State v. Ryan, No. 50216-1

CourtUnited States State Supreme Court of Washington
Citation103 Wn.2d 165,691 P.2d 197
PartiesThe STATE of Washington, Respondent, v. John T. RYAN, Appellant.
Docket NumberNo. 50216-1
Decision Date26 November 1984

Page 165

103 Wn.2d 165
691 P.2d 197
The STATE of Washington, Respondent,
John T. RYAN, Appellant.
No. 50216-1.
Supreme Court of Washington,
En Banc.
Nov. 26, 1984.
Concurring Opinion Dec. 6, 1984.

Page 167

[691 P.2d 200] John Burchard, Public Defender, Okanogan, for appellant.

Douglas S. Boole, Okanogan County Prosecutor, Okanogan, for respondent.

Washington Appellate Defender, James E. Lobsenz, Deputy Pros. Atty., Seattle, for amicus curiae appellant.


Hearsay statements of child victims of sexual abuse are conditionally admissible in criminal trials under RCW 9A.44.120. Defendant (appellant) John Ryan was convicted in Okanogan County of two counts of indecent liberties in a trial where hearsay statements of the two alleged victims were admitted under this statutory exception to the hearsay rule. Division III of the Court of Appeals certified to this court the question whether RCW 9A.44.120 violates the confrontation clauses of the state and federal constitutions. The admission of the statements did not comply with the statute's requirements, and resulted in a denial of defendant's right of confrontation under the sixth amendment to the United States Constitution and Const. art. 1, § 22. We, therefore, reverse the convictions.

Count 1 charged that the defendant committed indecent liberties upon 4 1/2-year-old boy "M" on or about June 25, 1982, and count 2 charged the same conduct with a 5-year-old boy "J", on or about June 1, 1982. At trial, in September 1982, neither child testified. Both parties stipulated that the boys were incompetent. The basis for the defendant's stipulation is not apparent, but the State argued that the boys were "statutorily incompetent". Report of Proceedings, vol. II, at 17-18. The State further[691 P.2d 201] argued that the children's incompetency rendered them unavailable. 1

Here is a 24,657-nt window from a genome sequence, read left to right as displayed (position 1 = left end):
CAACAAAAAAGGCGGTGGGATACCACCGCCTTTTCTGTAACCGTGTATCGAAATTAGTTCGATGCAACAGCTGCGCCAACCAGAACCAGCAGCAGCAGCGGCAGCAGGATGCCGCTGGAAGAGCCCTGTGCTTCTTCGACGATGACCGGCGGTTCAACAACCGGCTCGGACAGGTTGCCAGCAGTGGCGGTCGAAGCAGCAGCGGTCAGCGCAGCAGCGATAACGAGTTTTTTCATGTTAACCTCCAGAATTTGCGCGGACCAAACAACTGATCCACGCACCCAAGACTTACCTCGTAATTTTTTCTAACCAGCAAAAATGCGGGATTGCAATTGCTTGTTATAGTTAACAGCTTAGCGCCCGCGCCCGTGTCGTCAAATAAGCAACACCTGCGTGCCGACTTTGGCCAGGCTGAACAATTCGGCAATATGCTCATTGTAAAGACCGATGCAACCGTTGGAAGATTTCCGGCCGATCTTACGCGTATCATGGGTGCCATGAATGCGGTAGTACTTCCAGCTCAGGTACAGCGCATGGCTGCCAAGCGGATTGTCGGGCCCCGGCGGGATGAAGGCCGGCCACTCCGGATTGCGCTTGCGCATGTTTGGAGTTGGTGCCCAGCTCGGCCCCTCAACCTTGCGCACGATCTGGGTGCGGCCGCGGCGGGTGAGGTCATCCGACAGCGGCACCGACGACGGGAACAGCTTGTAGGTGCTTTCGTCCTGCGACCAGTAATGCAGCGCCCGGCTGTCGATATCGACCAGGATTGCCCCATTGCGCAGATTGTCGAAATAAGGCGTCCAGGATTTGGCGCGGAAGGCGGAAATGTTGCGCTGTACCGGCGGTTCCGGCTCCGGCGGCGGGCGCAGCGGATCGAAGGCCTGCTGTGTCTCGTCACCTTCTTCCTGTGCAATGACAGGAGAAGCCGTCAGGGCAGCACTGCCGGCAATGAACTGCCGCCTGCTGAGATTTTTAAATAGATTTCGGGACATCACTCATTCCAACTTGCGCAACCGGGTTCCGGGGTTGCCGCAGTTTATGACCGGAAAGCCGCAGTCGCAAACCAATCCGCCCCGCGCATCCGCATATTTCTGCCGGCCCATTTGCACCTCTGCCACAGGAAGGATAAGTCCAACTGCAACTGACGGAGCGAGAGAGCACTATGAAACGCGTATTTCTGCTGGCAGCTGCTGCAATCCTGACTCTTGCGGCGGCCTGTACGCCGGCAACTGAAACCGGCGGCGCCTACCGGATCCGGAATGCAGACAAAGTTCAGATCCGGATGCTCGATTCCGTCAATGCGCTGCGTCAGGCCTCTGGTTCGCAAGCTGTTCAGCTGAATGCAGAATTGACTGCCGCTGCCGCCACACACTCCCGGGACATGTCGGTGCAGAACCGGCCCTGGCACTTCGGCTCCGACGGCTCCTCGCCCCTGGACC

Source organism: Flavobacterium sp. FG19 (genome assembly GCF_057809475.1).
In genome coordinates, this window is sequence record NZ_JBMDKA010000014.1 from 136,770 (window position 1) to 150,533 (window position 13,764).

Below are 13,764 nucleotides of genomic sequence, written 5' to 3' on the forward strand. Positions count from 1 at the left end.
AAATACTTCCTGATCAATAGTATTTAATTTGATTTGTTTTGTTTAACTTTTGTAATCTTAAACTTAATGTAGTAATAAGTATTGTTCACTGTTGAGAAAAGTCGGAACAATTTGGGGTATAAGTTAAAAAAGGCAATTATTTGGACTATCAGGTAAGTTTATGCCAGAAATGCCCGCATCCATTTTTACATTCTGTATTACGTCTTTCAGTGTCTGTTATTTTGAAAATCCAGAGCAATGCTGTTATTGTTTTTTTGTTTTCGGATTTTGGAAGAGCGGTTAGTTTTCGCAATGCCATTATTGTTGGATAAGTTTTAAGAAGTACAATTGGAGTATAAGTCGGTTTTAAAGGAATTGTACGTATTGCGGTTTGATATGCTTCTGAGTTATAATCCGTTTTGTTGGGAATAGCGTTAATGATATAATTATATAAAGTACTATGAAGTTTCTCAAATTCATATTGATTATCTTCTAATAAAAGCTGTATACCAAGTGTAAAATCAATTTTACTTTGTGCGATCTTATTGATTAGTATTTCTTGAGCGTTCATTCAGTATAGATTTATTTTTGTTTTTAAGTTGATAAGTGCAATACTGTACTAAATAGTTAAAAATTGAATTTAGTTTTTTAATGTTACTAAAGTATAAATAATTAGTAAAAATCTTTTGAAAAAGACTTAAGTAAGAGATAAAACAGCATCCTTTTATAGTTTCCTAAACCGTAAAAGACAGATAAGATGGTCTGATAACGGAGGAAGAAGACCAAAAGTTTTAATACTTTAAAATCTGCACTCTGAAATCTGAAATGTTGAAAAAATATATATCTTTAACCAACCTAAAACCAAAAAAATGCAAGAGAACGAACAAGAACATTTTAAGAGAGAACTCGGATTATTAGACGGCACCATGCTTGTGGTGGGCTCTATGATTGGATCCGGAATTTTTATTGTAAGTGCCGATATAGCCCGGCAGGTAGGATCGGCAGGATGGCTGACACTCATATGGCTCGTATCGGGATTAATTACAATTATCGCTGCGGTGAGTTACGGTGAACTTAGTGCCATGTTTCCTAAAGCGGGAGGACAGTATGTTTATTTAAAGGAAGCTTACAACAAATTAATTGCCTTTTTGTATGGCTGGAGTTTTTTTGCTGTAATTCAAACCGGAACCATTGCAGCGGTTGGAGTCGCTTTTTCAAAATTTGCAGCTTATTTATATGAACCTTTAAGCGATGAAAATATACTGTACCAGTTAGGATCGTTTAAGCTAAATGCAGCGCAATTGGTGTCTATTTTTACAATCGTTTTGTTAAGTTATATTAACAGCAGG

Out-of-court statements made by the two children were offered through the testimony of M's mother and aunt, and J's mother. This hearsay testimony, the State argued, was permitted by RCW 9A.44.120, which provides in relevant

Page 168


A statement made by a child when under the age of ten describing any act of sexual contact performed with or on the child by another, not otherwise admissible by statute or court rule, is admissible in evidence in criminal proceedings in the courts of the state of Washington if:

(1) The court finds, in a hearing conducted outside the presence of the jury that the time, content, and circumstances of the statement provide sufficient indicia of reliability; and

(2) The child either:

(a) Testifies at the proceedings; or

(b) Is unavailable as a witness: Provided, That when the child is unavailable as a witness, such statement may be admitted only if there is corroborative evidence of the act.

The trial court accepted the State's argument that the children were statutorily incompetent, and also unavailable. In satisfaction of the corroboration requirement, the trial court found that the defendant's knowing and voluntary confession established corroboration. The record reveals that the defendant admitted the charged conduct regarding M to M's mother, and later to a police officer. The record does not disclose an admission of the charged misconduct in regard to J.

The following circumstances surrounded the making of the children's statements: On June 25, 1982, M's aunt, while babysitting, questioned M about the source of some candy he brought to her house. M initially indicated that a person across the street had given it to him, but later said that "John would give it to him" if he permitted certain sexual contact. Report of Proceedings, vol. II, at 10. M's aunt reported these statements to M's mother who again questioned M. M told his mother the same story. M's mother also testified that she had forbidden M to accept candy.

M's mother reported what she had been told to J's mother. On June 27, 1982, J's mother questioned her son, and he told his mother substantially the same thing M had

Page 169

told his mother. J's mother testified that on June 24, she had questioned J about candy in his possession, and he responded that it had been given to him for his birthday. Neither mother was able to state with certainty when the charged acts had occurred, as neither child had a solid conception of time.